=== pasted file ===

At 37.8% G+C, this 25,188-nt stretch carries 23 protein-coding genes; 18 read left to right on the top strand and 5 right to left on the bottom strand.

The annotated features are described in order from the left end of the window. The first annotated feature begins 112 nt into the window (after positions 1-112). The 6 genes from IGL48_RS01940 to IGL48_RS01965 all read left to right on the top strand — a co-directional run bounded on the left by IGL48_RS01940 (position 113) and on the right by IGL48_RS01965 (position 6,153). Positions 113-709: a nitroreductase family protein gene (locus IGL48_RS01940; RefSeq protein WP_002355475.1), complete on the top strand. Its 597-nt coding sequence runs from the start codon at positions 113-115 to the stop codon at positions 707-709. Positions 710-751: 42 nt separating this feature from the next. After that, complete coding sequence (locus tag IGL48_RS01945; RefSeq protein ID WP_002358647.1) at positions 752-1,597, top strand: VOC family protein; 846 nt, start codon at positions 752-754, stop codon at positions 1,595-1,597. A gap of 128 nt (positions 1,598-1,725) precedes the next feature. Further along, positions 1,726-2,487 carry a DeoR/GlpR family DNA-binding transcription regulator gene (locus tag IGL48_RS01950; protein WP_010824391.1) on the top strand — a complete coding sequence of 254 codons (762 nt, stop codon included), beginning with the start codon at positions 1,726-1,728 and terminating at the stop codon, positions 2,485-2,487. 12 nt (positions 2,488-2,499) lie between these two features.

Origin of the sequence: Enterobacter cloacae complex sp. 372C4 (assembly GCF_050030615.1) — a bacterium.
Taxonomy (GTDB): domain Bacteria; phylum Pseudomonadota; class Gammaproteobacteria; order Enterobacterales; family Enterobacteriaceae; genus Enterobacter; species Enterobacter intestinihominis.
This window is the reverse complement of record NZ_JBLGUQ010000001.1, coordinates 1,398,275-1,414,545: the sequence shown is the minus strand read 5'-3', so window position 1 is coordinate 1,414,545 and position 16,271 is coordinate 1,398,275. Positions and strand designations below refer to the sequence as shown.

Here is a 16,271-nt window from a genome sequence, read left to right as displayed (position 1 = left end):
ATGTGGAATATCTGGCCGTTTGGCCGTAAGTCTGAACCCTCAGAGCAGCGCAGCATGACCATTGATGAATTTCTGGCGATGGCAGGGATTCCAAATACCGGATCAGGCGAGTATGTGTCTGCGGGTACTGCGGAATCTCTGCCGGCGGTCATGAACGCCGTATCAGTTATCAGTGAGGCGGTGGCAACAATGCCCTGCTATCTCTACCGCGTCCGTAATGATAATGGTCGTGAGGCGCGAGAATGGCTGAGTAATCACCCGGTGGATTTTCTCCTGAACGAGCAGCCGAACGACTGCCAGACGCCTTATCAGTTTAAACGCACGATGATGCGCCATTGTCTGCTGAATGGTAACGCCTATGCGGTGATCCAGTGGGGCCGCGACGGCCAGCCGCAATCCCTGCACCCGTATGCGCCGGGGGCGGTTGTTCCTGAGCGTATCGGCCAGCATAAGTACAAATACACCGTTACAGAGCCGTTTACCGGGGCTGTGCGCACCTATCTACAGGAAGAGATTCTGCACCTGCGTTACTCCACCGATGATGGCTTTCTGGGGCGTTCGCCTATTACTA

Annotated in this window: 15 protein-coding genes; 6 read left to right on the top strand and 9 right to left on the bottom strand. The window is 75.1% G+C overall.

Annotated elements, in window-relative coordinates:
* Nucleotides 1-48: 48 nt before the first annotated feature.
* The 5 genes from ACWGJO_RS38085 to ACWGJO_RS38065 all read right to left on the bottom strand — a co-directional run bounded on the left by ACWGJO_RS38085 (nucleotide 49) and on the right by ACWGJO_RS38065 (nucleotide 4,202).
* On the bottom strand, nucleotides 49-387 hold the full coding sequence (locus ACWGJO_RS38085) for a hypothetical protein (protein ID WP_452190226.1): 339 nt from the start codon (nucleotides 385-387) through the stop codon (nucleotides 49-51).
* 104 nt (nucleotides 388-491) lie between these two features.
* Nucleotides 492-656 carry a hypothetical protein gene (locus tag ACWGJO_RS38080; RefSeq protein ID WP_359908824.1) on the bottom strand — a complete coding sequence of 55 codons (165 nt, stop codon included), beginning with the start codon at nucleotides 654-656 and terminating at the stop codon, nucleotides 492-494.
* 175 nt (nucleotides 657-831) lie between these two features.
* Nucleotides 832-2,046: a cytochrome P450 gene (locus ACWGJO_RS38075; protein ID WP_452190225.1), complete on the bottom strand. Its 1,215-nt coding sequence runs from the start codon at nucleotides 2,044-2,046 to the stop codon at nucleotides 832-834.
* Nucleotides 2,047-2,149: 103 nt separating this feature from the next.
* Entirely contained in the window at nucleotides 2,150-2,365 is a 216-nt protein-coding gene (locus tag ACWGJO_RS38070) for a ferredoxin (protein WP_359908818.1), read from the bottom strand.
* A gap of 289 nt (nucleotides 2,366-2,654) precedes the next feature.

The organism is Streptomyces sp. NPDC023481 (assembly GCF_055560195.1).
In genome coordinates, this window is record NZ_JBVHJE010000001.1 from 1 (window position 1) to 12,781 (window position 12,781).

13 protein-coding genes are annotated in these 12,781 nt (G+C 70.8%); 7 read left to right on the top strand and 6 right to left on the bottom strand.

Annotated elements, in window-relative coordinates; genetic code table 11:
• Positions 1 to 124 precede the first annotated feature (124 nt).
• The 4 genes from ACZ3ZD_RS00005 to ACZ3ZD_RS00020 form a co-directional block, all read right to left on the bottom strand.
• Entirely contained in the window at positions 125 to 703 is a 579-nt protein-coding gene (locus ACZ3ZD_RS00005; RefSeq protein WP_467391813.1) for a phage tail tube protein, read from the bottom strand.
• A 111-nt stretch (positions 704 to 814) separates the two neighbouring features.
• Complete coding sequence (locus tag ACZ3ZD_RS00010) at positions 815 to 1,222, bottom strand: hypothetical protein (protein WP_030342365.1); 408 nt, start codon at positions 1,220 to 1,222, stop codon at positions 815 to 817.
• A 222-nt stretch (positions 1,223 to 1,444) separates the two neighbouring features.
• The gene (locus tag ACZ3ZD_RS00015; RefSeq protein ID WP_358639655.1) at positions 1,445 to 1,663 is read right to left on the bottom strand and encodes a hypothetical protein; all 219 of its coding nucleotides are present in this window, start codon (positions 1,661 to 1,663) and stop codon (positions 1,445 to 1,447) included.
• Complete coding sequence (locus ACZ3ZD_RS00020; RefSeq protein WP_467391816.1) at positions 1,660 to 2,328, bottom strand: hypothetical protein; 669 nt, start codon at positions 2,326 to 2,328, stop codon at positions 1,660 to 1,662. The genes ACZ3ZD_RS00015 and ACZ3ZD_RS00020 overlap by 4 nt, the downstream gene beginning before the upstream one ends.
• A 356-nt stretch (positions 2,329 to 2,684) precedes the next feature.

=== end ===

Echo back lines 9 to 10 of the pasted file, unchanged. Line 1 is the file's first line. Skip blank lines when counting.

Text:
Annotated elements, in window-relative coordinates:
* Nucleotides 1-48: 48 nt before the first annotated feature.